The date of the hearing, 18 March 2021, is important because the state of the COVID-19 pandemic in the U.S. was markedly different then in May 2021. The first CDC guidelines on mask-wearing for vaccinated individuals were released on 8 March 2021 when 60 million Americans had received at least one dose of the COVID-19 vaccine and 31.5 million (nearly 10% of the U.S. population) were fully vaccinated. At the time, the CDC said that small groups of vaccinated individuals could gather indoors and without physical distancing, but should continue to wear masks and maintain social distance in public areas like gyms.
Since then, the number of fully vaccinated individuals in the U.S. reached over 127 million (more than 38% of the U.S. population) on 21 May 2021. In a survey of 723 epidemiologists conducted by The New York Times between April 28 and May 10, 59% said that vaccination rates were the most important statistic in determining when the country can resume pre-pandemic activities.
Moreover, according to the CDC, preliminary evidence suggests that the COVID-19 vaccines authorized in the US “will likely be effective against emerging variants,” while other research findings suggest that the risk of transmission “is likely to be substantially reduced in vaccinated people.” At the 18 March 2021 Senate hearing, the concern that COVID-19 variants could override protective immunity was one of the reasons Fauci gave for continued mask wearing.
Importantly, when Paul said that mask-wearing by vaccinated individuals was theater, the U.S. was experiencing a surge in COVID-19 cases and hospitalizations; there were more than 450,000 new COVID-19 cases on the week of 22 March according to Reuters, the third straight week in a row of increasing infections. As of 19 May 2021, “all 50 U.S. states have now shown decreases in the number of infections,” Fauci told Axios during a virtual event.
Before the 13 May 2021 CDC guideline update, the previous update was from 27 April 2021, about two weeks earlier. This update was more cautious, easing mask guidelines for vaccinated Americans only when outdoors or in small gatherings. Masks in busy outdoor venues, like sports stadiums, as well as indoors, were still necessary according to the CDC.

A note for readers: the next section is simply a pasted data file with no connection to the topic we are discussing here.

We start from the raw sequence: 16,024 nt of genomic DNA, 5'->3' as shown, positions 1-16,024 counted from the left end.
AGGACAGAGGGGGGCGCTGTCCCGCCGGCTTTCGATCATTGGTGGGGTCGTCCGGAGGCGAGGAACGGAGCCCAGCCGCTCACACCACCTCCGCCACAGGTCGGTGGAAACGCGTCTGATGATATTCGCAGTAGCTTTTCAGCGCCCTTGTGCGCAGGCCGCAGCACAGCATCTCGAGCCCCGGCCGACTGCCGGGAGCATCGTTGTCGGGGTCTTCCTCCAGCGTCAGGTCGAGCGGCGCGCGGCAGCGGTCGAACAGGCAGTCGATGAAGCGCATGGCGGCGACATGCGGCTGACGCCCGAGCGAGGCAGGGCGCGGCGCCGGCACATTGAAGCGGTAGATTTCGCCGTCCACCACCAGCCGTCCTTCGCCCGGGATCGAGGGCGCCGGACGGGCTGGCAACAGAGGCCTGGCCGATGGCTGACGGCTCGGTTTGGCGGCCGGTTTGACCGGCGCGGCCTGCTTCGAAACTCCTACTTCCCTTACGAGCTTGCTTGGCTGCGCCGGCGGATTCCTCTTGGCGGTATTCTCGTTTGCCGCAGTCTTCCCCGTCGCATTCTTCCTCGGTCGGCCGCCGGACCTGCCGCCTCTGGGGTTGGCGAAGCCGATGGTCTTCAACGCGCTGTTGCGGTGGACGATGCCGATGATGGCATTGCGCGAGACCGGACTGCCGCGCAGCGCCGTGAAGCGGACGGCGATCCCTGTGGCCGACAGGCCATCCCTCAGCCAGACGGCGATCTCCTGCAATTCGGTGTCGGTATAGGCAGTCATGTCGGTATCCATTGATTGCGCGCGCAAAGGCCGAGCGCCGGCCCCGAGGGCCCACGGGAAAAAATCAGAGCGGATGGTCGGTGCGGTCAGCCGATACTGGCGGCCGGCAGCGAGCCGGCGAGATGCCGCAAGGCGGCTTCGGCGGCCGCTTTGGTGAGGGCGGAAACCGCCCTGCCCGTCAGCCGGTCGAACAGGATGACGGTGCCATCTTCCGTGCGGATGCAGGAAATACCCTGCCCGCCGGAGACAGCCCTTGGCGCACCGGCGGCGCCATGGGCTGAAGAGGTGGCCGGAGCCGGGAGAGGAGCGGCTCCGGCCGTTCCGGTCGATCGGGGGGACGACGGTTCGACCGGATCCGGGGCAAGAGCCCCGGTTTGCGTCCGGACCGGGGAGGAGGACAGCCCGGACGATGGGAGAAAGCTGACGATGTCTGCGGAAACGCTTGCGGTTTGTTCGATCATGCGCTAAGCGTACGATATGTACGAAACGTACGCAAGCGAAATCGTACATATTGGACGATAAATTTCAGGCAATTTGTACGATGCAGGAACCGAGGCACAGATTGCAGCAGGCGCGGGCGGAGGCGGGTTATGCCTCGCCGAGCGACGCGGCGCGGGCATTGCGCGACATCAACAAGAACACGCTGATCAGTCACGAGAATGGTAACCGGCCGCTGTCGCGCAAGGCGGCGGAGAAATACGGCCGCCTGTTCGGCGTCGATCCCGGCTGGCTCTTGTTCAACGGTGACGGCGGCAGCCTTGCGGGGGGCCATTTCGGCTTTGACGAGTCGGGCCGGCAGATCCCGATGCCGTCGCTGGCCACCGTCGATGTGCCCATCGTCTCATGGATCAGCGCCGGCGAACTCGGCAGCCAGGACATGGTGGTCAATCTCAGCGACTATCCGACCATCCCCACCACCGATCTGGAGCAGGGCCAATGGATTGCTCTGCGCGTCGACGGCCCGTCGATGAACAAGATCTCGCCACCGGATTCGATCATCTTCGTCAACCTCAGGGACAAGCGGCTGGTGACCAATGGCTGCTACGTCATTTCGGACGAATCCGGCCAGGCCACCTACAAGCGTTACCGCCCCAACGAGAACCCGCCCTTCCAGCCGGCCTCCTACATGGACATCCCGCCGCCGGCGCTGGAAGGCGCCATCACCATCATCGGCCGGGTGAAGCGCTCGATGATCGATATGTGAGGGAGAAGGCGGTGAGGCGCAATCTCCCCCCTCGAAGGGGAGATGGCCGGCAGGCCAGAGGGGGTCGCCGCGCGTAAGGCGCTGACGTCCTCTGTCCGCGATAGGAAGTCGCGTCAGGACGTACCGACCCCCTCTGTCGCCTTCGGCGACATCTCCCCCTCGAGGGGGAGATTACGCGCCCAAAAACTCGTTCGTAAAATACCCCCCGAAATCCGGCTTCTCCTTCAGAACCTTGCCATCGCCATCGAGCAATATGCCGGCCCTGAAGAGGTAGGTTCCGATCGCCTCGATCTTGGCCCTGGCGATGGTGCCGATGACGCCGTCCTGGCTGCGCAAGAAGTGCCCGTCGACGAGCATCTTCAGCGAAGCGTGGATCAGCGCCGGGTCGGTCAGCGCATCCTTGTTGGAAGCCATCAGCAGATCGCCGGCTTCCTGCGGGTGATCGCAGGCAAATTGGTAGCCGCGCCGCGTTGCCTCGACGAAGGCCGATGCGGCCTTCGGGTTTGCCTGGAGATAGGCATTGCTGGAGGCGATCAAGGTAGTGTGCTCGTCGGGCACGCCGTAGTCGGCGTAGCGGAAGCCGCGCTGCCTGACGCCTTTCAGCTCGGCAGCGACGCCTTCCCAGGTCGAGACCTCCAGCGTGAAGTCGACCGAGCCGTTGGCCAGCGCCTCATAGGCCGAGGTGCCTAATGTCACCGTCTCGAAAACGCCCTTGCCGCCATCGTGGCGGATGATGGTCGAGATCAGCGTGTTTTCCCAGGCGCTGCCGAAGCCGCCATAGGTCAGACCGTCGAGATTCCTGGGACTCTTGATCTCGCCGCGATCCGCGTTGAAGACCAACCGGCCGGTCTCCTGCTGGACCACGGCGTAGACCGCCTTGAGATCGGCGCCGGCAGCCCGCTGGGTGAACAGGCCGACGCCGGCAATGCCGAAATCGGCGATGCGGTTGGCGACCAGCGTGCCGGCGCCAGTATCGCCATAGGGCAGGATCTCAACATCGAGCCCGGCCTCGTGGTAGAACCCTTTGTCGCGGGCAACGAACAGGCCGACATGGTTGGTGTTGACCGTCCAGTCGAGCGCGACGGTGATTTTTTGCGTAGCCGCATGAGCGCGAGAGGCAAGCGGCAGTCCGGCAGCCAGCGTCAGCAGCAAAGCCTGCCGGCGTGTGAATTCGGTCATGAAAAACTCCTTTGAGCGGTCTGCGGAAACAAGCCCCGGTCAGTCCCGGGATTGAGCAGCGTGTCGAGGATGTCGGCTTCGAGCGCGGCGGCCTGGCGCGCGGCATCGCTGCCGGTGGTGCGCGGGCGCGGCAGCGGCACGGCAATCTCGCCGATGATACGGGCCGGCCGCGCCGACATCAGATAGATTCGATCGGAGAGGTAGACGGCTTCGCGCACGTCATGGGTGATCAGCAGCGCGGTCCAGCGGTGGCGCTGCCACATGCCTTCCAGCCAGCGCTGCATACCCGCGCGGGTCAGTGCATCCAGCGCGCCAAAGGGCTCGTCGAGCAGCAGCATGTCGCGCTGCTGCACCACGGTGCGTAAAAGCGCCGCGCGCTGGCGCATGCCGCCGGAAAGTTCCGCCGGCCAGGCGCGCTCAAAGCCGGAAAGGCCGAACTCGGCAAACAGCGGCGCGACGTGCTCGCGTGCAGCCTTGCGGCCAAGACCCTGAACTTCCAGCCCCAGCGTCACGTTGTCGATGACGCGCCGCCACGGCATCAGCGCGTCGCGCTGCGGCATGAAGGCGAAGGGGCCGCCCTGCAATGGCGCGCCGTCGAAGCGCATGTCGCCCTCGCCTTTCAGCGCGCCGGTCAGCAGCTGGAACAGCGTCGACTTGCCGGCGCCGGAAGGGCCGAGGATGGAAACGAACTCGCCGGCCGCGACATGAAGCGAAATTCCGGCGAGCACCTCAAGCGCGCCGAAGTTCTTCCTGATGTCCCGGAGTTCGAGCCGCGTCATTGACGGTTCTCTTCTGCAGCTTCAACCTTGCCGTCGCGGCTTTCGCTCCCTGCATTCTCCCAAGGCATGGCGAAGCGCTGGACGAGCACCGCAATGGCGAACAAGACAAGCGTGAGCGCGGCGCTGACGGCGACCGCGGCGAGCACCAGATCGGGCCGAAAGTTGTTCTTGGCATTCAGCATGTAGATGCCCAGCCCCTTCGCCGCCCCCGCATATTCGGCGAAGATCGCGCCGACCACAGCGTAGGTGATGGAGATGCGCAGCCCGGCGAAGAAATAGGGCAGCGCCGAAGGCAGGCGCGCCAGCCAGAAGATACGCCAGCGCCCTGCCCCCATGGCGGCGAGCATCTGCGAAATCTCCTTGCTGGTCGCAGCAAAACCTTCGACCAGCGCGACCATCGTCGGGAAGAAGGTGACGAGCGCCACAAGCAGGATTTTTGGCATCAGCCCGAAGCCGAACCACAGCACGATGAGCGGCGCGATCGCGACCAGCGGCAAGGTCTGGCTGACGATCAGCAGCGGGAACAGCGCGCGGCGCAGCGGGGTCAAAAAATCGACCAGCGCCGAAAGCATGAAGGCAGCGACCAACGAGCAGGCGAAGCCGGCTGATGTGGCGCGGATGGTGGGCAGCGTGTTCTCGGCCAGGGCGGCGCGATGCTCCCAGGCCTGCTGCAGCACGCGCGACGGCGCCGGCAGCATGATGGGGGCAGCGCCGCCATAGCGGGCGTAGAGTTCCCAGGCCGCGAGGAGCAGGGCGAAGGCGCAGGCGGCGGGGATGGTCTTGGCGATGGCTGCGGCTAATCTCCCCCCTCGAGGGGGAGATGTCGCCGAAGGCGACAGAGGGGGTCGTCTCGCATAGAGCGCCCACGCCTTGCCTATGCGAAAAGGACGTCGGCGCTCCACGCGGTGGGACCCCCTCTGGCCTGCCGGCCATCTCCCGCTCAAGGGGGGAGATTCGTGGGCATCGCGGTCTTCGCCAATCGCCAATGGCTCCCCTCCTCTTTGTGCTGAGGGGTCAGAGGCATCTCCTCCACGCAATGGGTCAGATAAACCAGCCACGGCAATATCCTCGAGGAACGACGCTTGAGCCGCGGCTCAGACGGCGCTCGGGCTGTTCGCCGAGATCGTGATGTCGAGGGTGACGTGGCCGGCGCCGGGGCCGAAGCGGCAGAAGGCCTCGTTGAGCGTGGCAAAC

Fauci told Good Morning America’s Stephanopoulos that he kept wearing a mask for a period when he knew that “the chances of [him] getting infected in an indoor setting” were extremely low given that he is vaccinated. While the CDC analyzed new data and re-assessed their guidelines, Fauci complied with the CDC’s then-current guidelines, so as not to send contradictory messages and to set an example for others who may not have been vaccinated, even as he was aware of the most recent data on vaccine effectiveness.
The CDC’s mask guidelines have changed throughout the pandemic in keeping with the emergence of new knowledge about SARS-CoV-2 and the effectiveness of the COVID-19 vaccines. The Post Millennial article misleads readers by not explaining that real-world data showing that the vaccines protect individuals, potentially lower the risk of transmission, and provide at least partial immunity to COVID-19 variants, has been accumulating throughout 2021. This leaves readers thinking that scientific developments around COVID-19 and the vaccines didn’t change between the time of the 18 March Senate hearing and the 18 May Good Morning America interview. Further, the article failed to provide context on the landscape of the COVID-19 pandemic in the U.S. at the time of Paul’s “theater” comment about vaccinated individuals wearing masks, when the country was experiencing a rise in case numbers and significantly lower vaccination numbers.
Scientific evidence has demonstrated that masks, by preventing the dissemination of liquid particles carrying SARS-CoV-2, reduce the spread of COVID-19. Furthermore, the combination of mask-wearing with other public health interventions, such as physical distancing, increases the odds of controlling the spread of SARS-CoV-2 . As Joseph G. Allen, the director of the Healthy Buildings program at Harvard, told the New York Times in October 2020: when you wear masks “you protect yourself, you protect others”
- 1 – Rader et al. (2021) Mask-wearing and control of SARS-CoV-2 transmission in the USA: a cross-sectional study. The Lancet.